Natural Happiness – The Gardener’s Way: connect with Nature to grow your wellbeing and resilience.
How can we stay happy when there’s too much change and uncertainty? Are there ways to bounce back and thrive if everyday life and work is getting us down? The answer is to cultivate yourself like a garden, and grow your own wellbeing by learning from nature. The times we’re in are tough: it’s clear that we need new approaches to thrive in all this. Natural Happiness is a simple, practical guide which can help in your personal life, your work, and living with the wider issues. It will show you how to cultivate your own human nature, and tend yourself like a garden: deepen your roots, and grow happily through all kinds of weather.
Life these days is so complex that we need models and parallels to learn from. You might think there are useful comparisons with systems like computers or cars, but human nature is far subtler. People are organisms: constantly changing, and with this interactions between physical, emotional, mental and other aspects. A much better parallel is cultivated natural eco-systems: farms, gardens or forests where rules of nature apply, but people are trying to shape nature to achieve the outcomes they want. For over 20 years, Alan Heeks has been exploring what people can learn from these parallels for their life and work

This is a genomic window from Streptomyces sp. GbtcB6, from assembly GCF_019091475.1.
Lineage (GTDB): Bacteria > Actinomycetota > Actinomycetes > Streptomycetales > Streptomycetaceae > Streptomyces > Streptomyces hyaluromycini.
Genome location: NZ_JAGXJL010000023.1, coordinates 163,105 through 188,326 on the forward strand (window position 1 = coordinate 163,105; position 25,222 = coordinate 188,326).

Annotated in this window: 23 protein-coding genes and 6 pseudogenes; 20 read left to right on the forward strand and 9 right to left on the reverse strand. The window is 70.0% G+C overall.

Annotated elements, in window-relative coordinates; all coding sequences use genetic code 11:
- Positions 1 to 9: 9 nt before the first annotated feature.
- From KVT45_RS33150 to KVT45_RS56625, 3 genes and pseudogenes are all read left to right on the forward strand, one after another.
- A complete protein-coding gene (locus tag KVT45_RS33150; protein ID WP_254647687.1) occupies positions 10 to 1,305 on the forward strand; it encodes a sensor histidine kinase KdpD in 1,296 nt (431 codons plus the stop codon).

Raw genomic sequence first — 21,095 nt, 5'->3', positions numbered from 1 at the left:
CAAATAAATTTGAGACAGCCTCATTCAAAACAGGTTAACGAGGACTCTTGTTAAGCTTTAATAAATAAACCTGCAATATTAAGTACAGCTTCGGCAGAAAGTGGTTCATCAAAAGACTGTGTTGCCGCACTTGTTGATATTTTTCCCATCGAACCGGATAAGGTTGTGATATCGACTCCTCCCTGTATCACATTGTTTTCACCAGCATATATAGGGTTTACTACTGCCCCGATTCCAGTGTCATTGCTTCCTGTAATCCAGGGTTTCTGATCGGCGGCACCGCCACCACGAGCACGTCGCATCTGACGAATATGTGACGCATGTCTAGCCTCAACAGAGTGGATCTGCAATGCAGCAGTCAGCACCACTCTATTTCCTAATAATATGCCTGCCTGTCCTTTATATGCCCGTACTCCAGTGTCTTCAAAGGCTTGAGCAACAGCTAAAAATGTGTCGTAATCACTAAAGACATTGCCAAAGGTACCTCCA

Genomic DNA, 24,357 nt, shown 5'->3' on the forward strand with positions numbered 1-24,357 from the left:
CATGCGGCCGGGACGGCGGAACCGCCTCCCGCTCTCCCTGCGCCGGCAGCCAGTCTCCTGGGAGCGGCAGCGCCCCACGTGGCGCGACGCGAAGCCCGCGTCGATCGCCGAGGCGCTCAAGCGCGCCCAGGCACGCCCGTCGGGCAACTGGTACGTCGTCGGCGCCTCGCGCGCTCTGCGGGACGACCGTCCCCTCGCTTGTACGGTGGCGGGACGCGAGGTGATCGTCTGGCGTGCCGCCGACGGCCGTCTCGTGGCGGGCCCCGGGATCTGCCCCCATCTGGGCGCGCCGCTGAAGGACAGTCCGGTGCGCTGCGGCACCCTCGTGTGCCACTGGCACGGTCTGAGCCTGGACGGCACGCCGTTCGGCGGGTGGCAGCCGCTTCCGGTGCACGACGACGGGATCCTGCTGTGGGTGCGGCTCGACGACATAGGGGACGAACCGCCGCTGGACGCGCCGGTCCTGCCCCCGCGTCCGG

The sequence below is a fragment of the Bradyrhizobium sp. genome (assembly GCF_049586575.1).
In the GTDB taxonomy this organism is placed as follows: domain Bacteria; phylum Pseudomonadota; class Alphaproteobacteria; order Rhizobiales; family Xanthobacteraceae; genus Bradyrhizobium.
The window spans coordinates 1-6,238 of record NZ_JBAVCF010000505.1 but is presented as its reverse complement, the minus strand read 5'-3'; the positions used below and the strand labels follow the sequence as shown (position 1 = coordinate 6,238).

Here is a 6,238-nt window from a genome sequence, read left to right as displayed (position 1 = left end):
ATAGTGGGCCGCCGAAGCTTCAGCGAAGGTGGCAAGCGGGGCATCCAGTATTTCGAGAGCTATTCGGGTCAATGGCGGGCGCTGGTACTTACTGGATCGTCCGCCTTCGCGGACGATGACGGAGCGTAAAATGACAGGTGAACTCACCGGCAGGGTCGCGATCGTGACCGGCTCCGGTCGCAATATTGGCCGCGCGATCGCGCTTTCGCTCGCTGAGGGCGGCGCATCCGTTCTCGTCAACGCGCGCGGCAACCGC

Alan comments “I never set out to become a pioneer in the parallels between natural ecosystems and people’s wellbeing and resilience, but it has turned out that way. Nature has been a huge comfort and refuge for me ever since my unhappy teenage years, but the real catalyst for Natural Happiness came in 1989, when I felt a calling to create a major learning-based centre, using some of the capital I’d made from a successful business venture. Fuelled by excitement, determination and naive ignorance of what I was getting into, within a year I had set up an education charity, and we had bought a run down 130-acre farm in West Dorset. Ten years turning this into a flourishing mixed organic farm and innovative education centre is what taught me about organic cultivation from the roots up.
After seven years of this, in 1997, I realised that people and work teams could learn a huge amount about human sustainability from the parallels with a cultivated ecosystem like this organic farm. Since then, I have refined the model further by creating a 1-acre garden with my wife at our home in Bridport, and through many years’ involvement with conservation forestry at Hazel Hill Wood.”